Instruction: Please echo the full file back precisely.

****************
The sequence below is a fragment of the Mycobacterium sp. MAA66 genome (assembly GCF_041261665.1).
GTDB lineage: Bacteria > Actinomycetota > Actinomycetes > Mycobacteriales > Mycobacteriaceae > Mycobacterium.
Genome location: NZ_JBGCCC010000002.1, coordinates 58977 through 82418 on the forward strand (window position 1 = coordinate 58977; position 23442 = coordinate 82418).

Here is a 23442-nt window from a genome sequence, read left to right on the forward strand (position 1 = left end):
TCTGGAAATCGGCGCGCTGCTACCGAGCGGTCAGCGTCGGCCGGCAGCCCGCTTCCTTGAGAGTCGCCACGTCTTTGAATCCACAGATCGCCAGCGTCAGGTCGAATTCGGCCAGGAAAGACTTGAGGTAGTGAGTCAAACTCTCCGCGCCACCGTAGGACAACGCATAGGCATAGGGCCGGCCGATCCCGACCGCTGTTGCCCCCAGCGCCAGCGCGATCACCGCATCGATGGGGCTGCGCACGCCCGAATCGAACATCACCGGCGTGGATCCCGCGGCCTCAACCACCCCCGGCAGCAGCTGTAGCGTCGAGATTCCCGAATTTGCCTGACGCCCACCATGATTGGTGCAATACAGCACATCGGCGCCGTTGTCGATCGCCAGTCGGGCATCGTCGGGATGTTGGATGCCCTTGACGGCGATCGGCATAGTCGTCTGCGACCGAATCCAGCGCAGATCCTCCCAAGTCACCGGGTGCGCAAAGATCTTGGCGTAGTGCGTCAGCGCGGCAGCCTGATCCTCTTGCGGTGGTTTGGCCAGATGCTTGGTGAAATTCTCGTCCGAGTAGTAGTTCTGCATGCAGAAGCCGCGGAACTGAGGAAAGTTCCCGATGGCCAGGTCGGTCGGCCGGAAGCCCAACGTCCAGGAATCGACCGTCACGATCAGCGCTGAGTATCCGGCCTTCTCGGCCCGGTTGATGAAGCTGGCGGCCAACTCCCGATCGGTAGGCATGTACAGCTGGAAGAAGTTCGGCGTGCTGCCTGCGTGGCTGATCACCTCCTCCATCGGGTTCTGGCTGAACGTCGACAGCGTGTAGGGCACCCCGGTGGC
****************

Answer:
The sequence below is a fragment of the Mycobacterium sp. MAA66 genome (assembly GCF_041261665.1).
GTDB lineage: Bacteria > Actinomycetota > Actinomycetes > Mycobacteriales > Mycobacteriaceae > Mycobacterium.
Genome location: NZ_JBGCCC010000002.1, coordinates 58977 through 82418 on the forward strand (window position 1 = coordinate 58977; position 23442 = coordinate 82418).

Here is a 23442-nt window from a genome sequence, read left to right on the forward strand (position 1 = left end):
TCTGGAAATCGGCGCGCTGCTACCGAGCGGTCAGCGTCGGCCGGCAGCCCGCTTCCTTGAGAGTCGCCACGTCTTTGAATCCACAGATCGCCAGCGTCAGGTCGAATTCGGCCAGGAAAGACTTGAGGTAGTGAGTCAAACTCTCCGCGCCACCGTAGGACAACGCATAGGCATAGGGCCGGCCGATCCCGACCGCTGTTGCCCCCAGCGCCAGCGCGATCACCGCATCGATGGGGCTGCGCACGCCCGAATCGAACATCACCGGCGTGGATCCCGCGGCCTCAACCACCCCCGGCAGCAGCTGTAGCGTCGAGATTCCCGAATTTGCCTGACGCCCACCATGATTGGTGCAATACAGCACATCGGCGCCGTTGTCGATCGCCAGTCGGGCATCGTCGGGATGTTGGATGCCCTTGACGGCGATCGGCATAGTCGTCTGCGACCGAATCCAGCGCAGATCCTCCCAAGTCACCGGGTGCGCAAAGATCTTGGCGTAGTGCGTCAGCGCGGCAGCCTGATCCTCTTGCGGTGGTTTGGCCAGATGCTTGGTGAAATTCTCGTCCGAGTAGTAGTTCTGCATGCAGAAGCCGCGGAACTGAGGAAAGTTCCCGATGGCCAGGTCGGTCGGCCGGAAGCCCAACGTCCAGGAATCGACCGTCACGATCAGCGCTGAGTATCCGGCCTTCTCGGCCCGGTTGATGAAGCTGGCGGCCAACTCCCGATCGGTAGGCATGTACAGCTGGAAGAAGTTCGGCGTGCTGCCTGCGTGGCTGATCACCTCCTCCATCGGGTTCTGGCTGAACGTCGACAGCGTGTAGGGCACCCCGGTGGC